A Bloody Welcome to Belize

“What the hell?”

The bus lurched to a stop, passengers scrambling over each other to press their faces against the grimy windows. Sweat dripped from my forehead as the fickle breeze disappeared, while loud voices competed with distorted hip-hop from a dozen mobile phones.

In my exhausted state I could understand little of the heavily-accented Creole, but eventually a single word started to make itself heard over and over again.

A few people snapped photos on their phone as the bus eventually started to move, police waving the traffic on past what looked like a bundle of clothes in the middle of the road. Drawing closer, I realised that what I’d thought was discarded clothing was nothing of the sort.

The body of a man lay face-up on the highway, the broken remains of a motorbike scattered up and down the road. Thick, dark blood lay pooled around his head and body, baking in the heat of a tropical morning. The white towel over his face explained why I couldn’t hear the wail of an approaching siren.

There would be no point calling this man an ambulance.

The murmurs from other passengers increased in volume as we passed, that single word being passed around like a football once again.

Dead.


It had been a long night.

There’s one direct bus that plies the 9+ hour route between Cancun’s shiny resorts and the gritty sprawl of Belize City, and it doesn’t leave until 10:15pm. That wouldn’t be a problem if, like many other night buses in Mexico, the seats reclined into some kind of sleeping position.

They don’t.

Still, it’s not like it really matters all that much. Depending on traffic, you’ll hit the border crossing somewhere around 4am – and you’ll be there for a while. Even with only a dozen people on our bus, the process took well over an hour.

On the Mexican side, you’ll need to allow plenty of time for everyone to have an argument with the man in the little booth who is charging a 300 peso exit fee. It’s a complicated situation, but for most people who arrive in Mexico by plane, this tax is actually included in their fare.

Without a copy of the ticket that clearly itemises that fee, though, they’ll be asked to pay it again if they leave by land or sea. I’d happened to read up about this fun little feature and — having printed out my ticket from six months earlier — was stamped out without issue. Others weren’t quite so fortunate.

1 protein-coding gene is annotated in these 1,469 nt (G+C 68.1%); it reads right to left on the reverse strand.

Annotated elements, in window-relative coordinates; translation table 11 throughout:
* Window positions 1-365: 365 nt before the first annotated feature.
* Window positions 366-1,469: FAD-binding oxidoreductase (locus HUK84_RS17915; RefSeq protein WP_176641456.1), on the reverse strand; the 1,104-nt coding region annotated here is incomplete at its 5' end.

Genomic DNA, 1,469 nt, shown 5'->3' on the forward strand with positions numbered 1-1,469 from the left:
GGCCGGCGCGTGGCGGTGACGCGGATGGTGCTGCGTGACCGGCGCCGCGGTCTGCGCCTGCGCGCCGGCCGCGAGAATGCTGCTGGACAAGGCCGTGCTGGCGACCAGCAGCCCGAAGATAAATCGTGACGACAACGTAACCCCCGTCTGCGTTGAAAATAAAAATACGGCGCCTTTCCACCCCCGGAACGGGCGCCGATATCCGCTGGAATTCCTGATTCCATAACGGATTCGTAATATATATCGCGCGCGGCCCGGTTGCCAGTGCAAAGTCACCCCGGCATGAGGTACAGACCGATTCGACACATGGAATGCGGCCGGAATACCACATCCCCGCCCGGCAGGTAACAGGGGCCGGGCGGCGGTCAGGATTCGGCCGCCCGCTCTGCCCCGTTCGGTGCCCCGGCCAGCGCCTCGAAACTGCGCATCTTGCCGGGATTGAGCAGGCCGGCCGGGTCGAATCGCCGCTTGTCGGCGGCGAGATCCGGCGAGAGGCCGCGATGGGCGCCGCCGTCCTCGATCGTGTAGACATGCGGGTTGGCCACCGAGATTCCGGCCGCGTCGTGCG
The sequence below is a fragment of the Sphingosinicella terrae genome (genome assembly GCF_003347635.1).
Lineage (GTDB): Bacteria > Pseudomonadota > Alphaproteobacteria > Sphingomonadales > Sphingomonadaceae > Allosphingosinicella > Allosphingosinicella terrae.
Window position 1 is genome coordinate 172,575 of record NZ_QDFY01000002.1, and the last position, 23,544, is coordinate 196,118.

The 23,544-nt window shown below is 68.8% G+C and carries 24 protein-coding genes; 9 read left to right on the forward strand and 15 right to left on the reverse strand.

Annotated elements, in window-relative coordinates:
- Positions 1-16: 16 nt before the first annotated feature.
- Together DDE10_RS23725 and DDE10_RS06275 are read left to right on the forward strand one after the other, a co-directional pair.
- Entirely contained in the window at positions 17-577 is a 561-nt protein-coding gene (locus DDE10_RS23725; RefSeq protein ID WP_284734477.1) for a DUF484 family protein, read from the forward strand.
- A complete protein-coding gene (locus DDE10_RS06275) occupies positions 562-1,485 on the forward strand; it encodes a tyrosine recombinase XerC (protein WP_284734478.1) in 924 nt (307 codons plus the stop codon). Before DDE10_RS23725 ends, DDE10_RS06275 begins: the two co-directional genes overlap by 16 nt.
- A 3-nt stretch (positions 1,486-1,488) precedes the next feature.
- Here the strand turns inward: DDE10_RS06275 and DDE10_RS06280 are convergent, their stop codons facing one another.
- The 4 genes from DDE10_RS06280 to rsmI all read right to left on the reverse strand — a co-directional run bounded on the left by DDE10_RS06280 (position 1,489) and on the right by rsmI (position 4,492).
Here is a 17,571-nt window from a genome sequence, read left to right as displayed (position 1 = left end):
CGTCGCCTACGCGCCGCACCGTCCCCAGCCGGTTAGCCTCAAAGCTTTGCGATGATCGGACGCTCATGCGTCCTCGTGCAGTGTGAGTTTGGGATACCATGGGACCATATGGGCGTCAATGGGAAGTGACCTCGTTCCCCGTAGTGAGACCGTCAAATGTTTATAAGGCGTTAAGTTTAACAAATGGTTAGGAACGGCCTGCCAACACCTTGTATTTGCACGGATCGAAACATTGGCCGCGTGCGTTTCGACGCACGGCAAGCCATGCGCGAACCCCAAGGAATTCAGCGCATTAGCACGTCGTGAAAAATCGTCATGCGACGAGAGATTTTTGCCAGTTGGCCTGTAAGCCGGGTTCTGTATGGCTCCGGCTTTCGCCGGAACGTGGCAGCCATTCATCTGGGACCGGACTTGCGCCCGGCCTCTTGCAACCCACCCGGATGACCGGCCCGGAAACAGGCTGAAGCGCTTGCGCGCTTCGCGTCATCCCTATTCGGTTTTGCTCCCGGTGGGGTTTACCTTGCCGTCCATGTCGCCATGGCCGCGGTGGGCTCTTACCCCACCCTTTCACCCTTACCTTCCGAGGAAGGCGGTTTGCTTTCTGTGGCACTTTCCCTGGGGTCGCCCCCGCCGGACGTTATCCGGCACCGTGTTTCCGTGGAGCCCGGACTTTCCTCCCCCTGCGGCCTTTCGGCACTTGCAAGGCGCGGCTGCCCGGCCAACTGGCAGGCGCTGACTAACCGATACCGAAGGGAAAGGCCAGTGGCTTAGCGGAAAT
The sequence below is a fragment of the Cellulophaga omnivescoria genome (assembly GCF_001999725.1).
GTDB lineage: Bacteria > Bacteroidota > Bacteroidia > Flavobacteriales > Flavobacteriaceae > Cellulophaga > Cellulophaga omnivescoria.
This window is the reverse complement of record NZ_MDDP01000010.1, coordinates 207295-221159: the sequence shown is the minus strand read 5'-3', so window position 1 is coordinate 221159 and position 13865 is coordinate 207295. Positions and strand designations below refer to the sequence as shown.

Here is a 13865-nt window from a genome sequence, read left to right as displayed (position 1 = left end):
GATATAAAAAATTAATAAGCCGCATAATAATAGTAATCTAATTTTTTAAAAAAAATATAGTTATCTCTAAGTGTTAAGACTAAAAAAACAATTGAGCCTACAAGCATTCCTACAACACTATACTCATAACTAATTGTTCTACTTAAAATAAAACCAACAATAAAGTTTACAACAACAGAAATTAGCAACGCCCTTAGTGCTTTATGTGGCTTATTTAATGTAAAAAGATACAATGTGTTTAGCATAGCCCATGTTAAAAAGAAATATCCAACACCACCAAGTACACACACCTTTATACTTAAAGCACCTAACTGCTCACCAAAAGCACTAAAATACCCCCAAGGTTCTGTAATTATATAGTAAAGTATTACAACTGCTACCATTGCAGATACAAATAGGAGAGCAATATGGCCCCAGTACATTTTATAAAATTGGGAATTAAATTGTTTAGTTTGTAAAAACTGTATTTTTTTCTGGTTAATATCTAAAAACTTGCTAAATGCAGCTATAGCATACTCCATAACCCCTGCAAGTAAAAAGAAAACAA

I’m not quite sure what the problem was with the immigration folks on the Belizean side, but I’m guessing it had a lot to do with having to sit in a sweaty tin shed at five in the morning. We got every question in the book about how long we planned to spend in Belize (two weeks), where we were going (several different places), whether we planned to work (of course not), how long we’d spent in Mexico (why did that even matter?) and god knows what else.

Eventually, bored of playing with us after about twenty minutes, the guard grumpily smeared a stamp across our passports and waved us through.


The heat hit like a blast furnace as we stepped off the bus, despite it being barely 8am. The main bus terminal in Belize City is little more than a parking lot with a ticket office, dust swirling everywhere as we collected our bags and sweated towards the door. Bound for San Ignacio, we were hoping to avoid hanging around too long – entertainment options seemed rather thin on the ground.

A  friendly local pointed us towards the battered local bus slouching in a corner of the lot. Already full of laughing families and snoozing teenagers, we good-naturedly shoved our way aboard, stowed the bags on long wooden shelves and squeezed into a seat.

After so long in Mexico, hearing English everywhere came as quite a shock. The sticky heat came as less of one, and the jeans I’d worn to stave off the air-conditioned chill of the overnight bus suddenly didn’t seem so appropriate.

I was hungry, exhausted and smelled like somebody who hadn’t seen a shower in a while. The bus to San Ignacio was going to spend much of the day dawdling its way there, taking in a very large woman shouting out the word of the lord to widespread applause, a small group of toddlers who found me the most fascinating thing in the world and, half an hour into the trip, the first dead body of my travels.

Welcome to Belize.

 

Image via Flickr/Sarah tz

 

  • We stayed at the River Park Inn, a guesthouse and campsite just outside the main town and about a five minute walk from the bus station. The rooms were clean, the a/c worked well and the owner was lovely — he runs a tailoring shop downstairs and even sewed up a hole in my shorts without asking as part of the laundry service!